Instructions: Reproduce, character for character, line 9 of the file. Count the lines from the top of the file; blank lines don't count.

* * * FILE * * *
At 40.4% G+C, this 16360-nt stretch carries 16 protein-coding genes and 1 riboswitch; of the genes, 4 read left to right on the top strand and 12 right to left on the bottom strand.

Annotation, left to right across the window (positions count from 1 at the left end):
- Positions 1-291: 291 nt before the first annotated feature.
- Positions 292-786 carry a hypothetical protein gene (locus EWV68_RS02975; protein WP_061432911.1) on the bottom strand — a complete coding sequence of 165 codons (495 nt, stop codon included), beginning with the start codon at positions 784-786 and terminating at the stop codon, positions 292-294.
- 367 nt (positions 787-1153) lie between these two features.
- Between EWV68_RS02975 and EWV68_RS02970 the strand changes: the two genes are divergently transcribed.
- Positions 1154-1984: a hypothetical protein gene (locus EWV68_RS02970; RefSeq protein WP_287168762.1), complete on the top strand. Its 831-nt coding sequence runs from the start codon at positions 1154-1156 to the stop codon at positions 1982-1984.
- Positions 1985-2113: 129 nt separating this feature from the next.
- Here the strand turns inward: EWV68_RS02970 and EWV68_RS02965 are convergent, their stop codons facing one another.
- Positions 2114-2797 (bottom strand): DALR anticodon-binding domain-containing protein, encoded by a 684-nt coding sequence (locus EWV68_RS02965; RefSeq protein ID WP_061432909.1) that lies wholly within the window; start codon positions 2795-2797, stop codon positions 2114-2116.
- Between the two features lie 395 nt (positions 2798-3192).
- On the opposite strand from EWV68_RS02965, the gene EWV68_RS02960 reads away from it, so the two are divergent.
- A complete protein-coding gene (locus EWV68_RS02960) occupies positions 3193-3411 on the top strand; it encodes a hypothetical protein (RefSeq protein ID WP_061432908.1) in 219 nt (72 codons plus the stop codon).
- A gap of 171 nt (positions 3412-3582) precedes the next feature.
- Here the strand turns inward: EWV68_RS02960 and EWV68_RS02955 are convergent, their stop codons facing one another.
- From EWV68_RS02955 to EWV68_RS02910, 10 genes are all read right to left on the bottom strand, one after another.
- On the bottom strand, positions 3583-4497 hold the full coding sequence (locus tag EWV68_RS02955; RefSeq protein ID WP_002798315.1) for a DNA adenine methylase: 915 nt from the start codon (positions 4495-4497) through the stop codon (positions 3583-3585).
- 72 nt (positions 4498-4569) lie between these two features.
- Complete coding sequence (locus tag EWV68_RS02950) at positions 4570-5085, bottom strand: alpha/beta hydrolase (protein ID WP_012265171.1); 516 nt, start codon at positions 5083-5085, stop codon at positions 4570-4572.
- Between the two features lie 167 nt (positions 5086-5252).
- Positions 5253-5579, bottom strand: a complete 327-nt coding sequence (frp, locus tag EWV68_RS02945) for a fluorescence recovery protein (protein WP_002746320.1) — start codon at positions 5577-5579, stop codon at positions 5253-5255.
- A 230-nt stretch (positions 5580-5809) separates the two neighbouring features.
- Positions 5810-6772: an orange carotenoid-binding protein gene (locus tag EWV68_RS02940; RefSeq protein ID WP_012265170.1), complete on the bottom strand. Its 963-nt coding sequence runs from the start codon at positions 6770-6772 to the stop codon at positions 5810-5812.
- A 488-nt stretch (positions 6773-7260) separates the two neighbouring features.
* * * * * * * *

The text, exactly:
- Here the strand turns inward: EWV68_RS02970 and EWV68_RS02965 are convergent, their stop codons facing one another.